That isn't to say that this movie has no inner themes to it. You might be able to pull out some ideas about love (strangely enough) or something silly like that, but then why are you watching this film of all things? On that note, why was it necessary to include those things at all? I know I said Shiraishi's genius was his ability to do away with unneeded garbage, but that wasn't exactly true. It was just about 95% true, which is a lot closer than most people come.

The problem with Grotesque, however, begins a little past the half way mark. We are shown a very surreal series of scenes that didn't quite fit the relentless butchery that had been thrown into our faces up until that point. While I have mixed emotions about that segment of the film, it is not the only piece that will yank you back into reality. Near the ending the film takes a sudden, unwarrented change in tone that kills some of the final impact of it all. It felt sort of like a cop out when Shiraishi had already taken it so far.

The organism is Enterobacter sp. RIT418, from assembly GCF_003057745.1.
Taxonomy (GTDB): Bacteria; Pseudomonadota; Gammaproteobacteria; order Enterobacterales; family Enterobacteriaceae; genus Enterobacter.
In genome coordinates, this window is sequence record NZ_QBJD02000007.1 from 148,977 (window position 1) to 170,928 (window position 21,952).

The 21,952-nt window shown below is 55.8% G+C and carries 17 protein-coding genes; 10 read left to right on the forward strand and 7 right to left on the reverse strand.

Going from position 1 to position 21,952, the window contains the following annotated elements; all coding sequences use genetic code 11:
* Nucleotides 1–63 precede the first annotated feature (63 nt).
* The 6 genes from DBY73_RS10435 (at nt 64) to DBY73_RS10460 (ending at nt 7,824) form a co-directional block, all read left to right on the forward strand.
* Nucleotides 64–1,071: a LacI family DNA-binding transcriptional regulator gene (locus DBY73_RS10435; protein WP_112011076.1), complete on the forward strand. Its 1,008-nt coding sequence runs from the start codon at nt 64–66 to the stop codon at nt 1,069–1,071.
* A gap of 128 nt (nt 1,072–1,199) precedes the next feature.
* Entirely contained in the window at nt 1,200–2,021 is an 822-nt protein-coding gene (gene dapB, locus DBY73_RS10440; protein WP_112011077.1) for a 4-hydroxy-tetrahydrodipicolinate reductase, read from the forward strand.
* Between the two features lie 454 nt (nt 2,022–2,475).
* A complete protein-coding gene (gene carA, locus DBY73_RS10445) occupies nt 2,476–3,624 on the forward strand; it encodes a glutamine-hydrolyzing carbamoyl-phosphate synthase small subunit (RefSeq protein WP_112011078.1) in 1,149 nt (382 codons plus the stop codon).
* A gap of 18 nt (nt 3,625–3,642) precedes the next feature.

Do these segments ruin the film? Hardly. I give kudos to Shiraishi for his attempt at updating the torture genre. The torture itself, being the main focus in the first place, is very vivid and can easily succeed in making any normal person look away in disgust. It is just a shame that the atmosphere had to be broken in a way that it could not be repaired.

Score: 4/5

Notes: Would you die for someone you love?

Monday, August 10, 2009

Make Over

After some consideration, I decided I would revamp my scoring system over the next few days. I wanted a system that could better reflect my opinions in a more precise manner. Plus, when using a scale of ten, it becomes hard to score films between the areas of one and five as once a film because trash, measuring the exact amount of shit it is becomes redundant. However, I always felt that the five scale was just a little too restrictive and it tended to clump my almost tens with my tens.